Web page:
Staying Safe Online: What to do and What not to do
Written by Emma Burbidge Posted in Internet
When using the internet, it is important that you know how to stay safe and can protect yourself online. You might think that Facebook and Twitter is all one big popularity contest, where you need to have as many ‘friends’ or followers as possible, but chatting to people you don’t know or giving too much information about yourself online can have serious repercussions.
Following these simple rules can help you stay safe online and limit your chances of becoming a victim of crime.
Rule 1: Don’t give away too much
Giving away too many personal details could put yourself and others at risk. You should not be friends on Facebook with people who you don’t know in real life.
You may already have lots of people in your friends’ list who are really more acquaintances than friends. You can restrict their access to certain information and block people who you don’t want to contact you by using the privacy settings.
Don’t put your personal email address, home address or mobile phone number on your profile and only provide access to your photos and information to friends.
Be alert about what information you put on your Twitter bio or Instagram profile as this information is open to anyone and you have little control over who can view it, making you an easy target for paedophiles or people wishing to steal your identity.
Rule 2: Protect your computer
If you don’t have antivirus software then install it now. This protects your computer from online threats which could steal your personal information, and perhaps your identity.
Don’t open attachments from people you don’t know.
If an email looks a bit suspect, then it probably is.
Rule 3: Protect your accounts
If you leave your Facebook logged in when you leave the room then you don’t know who could have access to your personal information and could seek to impersonate you. Store the password in a safe place, and don’t make it too easy to guess.
If you are using multiple social networking sites then you can try using different passwords. This will make it harder for people to hack into your account.
Store your passwords in your head, not on paper somewhere where it could easily be found.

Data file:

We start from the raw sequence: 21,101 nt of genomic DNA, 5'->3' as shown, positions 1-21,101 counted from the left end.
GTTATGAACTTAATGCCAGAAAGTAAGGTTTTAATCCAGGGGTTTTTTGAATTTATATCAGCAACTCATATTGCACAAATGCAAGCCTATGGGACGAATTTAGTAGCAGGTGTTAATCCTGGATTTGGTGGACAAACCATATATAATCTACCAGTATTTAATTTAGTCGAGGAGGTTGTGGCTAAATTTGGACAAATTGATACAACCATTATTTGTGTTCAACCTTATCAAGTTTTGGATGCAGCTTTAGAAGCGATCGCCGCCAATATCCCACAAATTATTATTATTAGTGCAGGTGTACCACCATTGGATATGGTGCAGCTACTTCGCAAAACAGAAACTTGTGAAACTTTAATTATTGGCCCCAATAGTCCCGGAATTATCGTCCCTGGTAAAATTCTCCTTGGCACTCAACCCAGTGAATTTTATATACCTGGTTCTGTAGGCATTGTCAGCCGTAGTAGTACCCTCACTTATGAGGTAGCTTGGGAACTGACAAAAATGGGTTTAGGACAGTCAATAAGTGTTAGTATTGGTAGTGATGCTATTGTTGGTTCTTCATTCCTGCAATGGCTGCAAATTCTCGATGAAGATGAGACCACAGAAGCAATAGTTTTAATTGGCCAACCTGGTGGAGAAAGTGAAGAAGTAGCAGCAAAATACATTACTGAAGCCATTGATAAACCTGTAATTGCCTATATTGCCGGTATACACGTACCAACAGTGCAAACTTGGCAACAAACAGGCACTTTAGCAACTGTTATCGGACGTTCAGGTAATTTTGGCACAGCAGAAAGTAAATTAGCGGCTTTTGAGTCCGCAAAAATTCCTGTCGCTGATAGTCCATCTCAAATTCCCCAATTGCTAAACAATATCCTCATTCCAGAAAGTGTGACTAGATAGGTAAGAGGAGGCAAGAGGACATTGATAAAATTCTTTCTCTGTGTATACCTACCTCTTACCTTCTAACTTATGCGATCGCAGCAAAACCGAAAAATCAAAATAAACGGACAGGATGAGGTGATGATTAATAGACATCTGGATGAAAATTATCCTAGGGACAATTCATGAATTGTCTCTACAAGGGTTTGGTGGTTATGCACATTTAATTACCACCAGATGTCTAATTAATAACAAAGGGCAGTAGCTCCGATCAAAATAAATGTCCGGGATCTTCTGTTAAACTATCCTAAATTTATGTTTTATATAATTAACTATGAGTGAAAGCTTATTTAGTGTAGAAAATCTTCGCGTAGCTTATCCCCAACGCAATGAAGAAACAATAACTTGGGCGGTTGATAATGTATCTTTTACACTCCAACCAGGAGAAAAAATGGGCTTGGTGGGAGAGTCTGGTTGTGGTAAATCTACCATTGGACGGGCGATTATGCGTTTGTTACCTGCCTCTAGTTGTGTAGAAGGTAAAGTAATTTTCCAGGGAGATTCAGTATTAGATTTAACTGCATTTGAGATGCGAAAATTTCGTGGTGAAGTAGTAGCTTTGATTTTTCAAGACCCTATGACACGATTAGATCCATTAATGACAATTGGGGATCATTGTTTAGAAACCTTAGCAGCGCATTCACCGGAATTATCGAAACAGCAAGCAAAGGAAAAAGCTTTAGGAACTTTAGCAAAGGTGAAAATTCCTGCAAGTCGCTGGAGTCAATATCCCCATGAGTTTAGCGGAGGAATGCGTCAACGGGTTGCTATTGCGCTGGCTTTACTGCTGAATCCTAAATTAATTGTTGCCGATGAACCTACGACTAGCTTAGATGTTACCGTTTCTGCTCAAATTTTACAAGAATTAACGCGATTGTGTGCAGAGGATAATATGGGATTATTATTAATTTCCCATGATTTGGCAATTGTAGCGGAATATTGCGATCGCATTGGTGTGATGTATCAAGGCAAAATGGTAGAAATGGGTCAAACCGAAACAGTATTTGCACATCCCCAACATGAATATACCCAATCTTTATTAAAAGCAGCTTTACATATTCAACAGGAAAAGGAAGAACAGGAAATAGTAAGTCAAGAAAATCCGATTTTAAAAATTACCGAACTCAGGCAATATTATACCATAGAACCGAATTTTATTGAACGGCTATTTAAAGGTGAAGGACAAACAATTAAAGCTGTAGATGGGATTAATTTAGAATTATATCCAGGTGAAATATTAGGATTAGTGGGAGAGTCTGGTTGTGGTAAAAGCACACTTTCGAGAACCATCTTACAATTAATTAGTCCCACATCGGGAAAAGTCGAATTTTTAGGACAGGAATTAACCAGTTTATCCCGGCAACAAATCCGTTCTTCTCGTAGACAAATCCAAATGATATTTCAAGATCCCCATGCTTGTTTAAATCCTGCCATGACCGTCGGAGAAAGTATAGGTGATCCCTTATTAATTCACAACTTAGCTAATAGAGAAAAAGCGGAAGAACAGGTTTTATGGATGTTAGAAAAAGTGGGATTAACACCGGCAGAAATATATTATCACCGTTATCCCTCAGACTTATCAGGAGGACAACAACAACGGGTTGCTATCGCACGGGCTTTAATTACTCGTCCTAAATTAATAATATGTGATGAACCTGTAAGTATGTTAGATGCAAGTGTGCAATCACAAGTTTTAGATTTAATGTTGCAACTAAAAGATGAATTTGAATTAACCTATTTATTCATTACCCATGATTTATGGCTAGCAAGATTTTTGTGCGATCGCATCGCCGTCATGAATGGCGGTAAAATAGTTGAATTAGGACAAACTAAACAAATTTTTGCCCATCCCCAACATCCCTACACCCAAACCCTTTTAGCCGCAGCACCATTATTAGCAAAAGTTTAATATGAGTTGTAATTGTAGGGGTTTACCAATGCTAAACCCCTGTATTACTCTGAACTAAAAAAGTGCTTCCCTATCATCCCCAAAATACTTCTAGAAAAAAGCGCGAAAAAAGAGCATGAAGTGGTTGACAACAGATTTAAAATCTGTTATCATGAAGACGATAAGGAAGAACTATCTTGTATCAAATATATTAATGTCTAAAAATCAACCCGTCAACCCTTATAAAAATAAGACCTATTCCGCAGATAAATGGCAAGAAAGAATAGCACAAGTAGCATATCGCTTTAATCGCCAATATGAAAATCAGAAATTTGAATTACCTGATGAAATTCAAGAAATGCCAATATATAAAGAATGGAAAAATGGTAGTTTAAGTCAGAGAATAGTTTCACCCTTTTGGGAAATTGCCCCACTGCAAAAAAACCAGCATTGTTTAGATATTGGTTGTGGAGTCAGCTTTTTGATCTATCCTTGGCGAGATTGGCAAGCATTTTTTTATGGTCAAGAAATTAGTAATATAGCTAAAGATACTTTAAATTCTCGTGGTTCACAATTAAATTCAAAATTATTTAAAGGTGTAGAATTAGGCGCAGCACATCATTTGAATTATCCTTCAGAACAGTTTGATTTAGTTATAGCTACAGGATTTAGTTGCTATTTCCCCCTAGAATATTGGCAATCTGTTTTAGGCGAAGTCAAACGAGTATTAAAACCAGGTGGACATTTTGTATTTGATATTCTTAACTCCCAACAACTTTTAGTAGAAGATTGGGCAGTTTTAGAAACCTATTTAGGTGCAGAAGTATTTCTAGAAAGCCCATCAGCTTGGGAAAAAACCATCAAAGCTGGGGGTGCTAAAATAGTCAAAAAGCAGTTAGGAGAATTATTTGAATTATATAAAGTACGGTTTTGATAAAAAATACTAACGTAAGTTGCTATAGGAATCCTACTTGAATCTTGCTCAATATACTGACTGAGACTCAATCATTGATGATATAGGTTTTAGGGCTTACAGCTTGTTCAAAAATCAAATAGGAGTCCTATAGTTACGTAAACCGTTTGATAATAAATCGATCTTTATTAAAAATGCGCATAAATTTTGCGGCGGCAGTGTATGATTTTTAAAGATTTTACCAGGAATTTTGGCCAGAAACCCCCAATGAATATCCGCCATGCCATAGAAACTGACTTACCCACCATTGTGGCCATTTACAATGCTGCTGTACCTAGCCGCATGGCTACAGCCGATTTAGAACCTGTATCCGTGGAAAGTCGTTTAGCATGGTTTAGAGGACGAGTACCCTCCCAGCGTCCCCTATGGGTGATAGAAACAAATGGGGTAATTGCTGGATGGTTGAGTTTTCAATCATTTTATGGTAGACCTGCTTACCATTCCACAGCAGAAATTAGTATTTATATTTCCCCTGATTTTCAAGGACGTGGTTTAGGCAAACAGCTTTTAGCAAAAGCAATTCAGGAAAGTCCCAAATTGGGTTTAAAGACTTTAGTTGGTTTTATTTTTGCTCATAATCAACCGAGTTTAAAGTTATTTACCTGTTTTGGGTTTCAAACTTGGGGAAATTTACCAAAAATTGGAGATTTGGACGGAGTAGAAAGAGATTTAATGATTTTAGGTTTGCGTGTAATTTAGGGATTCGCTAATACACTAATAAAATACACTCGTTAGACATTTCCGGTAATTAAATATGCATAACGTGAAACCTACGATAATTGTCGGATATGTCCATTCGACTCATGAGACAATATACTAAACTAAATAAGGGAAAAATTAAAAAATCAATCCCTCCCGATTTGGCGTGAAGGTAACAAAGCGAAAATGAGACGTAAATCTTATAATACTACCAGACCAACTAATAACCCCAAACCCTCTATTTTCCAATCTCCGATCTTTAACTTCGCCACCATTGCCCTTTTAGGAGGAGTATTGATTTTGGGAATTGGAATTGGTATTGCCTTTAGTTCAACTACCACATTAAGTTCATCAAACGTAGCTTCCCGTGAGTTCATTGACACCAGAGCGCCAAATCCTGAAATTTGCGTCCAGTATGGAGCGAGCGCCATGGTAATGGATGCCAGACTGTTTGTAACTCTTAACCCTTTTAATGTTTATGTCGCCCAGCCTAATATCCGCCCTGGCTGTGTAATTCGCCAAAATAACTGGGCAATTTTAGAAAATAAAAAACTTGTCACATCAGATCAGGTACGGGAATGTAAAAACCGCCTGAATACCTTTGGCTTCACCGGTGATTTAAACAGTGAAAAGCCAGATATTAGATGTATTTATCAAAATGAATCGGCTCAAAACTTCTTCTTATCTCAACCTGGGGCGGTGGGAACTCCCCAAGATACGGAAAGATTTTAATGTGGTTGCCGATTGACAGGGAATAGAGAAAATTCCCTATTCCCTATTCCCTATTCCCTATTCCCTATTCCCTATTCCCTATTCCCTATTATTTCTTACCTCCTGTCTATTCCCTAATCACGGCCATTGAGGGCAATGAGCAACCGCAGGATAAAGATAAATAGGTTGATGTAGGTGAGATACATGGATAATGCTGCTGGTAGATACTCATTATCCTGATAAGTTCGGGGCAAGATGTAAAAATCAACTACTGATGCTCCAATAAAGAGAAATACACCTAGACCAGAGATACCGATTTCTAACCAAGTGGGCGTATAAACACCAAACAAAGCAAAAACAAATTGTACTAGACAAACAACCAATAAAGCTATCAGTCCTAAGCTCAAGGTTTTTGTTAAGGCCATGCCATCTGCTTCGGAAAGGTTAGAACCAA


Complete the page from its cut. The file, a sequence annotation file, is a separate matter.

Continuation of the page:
Rule 4: Report Bullying and suspicious activity
If someone bullies you or says something offensive or inappropriate to you online then this could make you feel small and weak. If they are leaving horrible comments to a photo of you, or persistently sending you inappropriate messages, then you can block them on Facebook to stop them contacting you.
However, this may not stop the problem, particularly if the person is someone at your school or you are also connected to them on other social networking sites. It is always best to tell someone so that the perpetrators can be stopped completely and don’t target others. This is another reason why you should restrict access to personal information on these sites, as you don’t want them getting hold of your mobile number, or worse, your home address!
There are also a number of organisations which you can talk to if you are being bullied over the internet, such as ChildLine or the Child Exploitation and Online Protection Centre (CEOP). If someone on the internet is making you uncomfortable you do not need to suffer in silence.
Rule 5: Don’t arrange to meet people you have only met online
It may sound obvious but internet chat rooms, social networking sites and online gaming websites are common places for paedophiles to hang out and groom their victims. They start by posing as someone else and then they lure their victims to a secluded setting where they could be raped, attacked, sexually assaulted, or worse. And this doesn’t just happen to girls either: boys are also common targets for paedophiles.
Please remember that you don’t know who you are talking to. You could be talking to anyone, and they might be much older than they say they are. They could be pretending to be a 14 year old girl, when in fact they are a 40 year old man - you just don’t know!
You might think you have a made a new friend but that person could try to seriously harm you. Giving someone you don’t know personally your personal details could result in harassment, rape and even sexual exploitation. Your personal safety is more important than your online popularity.
Rule 6: Protect your pictures and videos
If you take a naked picture of yourself, or take a picture you would not like the whole world to see then you need to keep a handle of it. Do not send it to others, or post it on social networking sites. If people send you pictures that are clearly private, then keep it private.
If the person in the picture has annoyed you, you may feel the need to share this with people in an attempt to embarrass them. This is very wrong as you have no control over where the picture could end up and you can never undo what you have done.
That person could feel victimised and ashamed, they may be bullied by others who have seen the photo, and it could damage their chances of getting a job, or put that person in physical danger.
Although you can ask websites to take down the harmful content, if it has already been shared on social networking sites then this makes it much harder to contain.
If the person in question is under the age of 18 then by sharing the picture you are breaking the law and could be prosecuted if caught with the picture in your possession, even if you are also a minor.
The only simple away to stop inappropriate snaps of you from going viral is to not take them in the first place!
So, follow these simple rules and you will be able to be safe on the net!
About the Author
Emma Burbidge is the marketing assistant at TCHC. She helps to manage the website and promote the Youth Contract. She enjoys writing for the blog and sharing advice and tips with young people on a range of topics, from finding a job to battling with depression.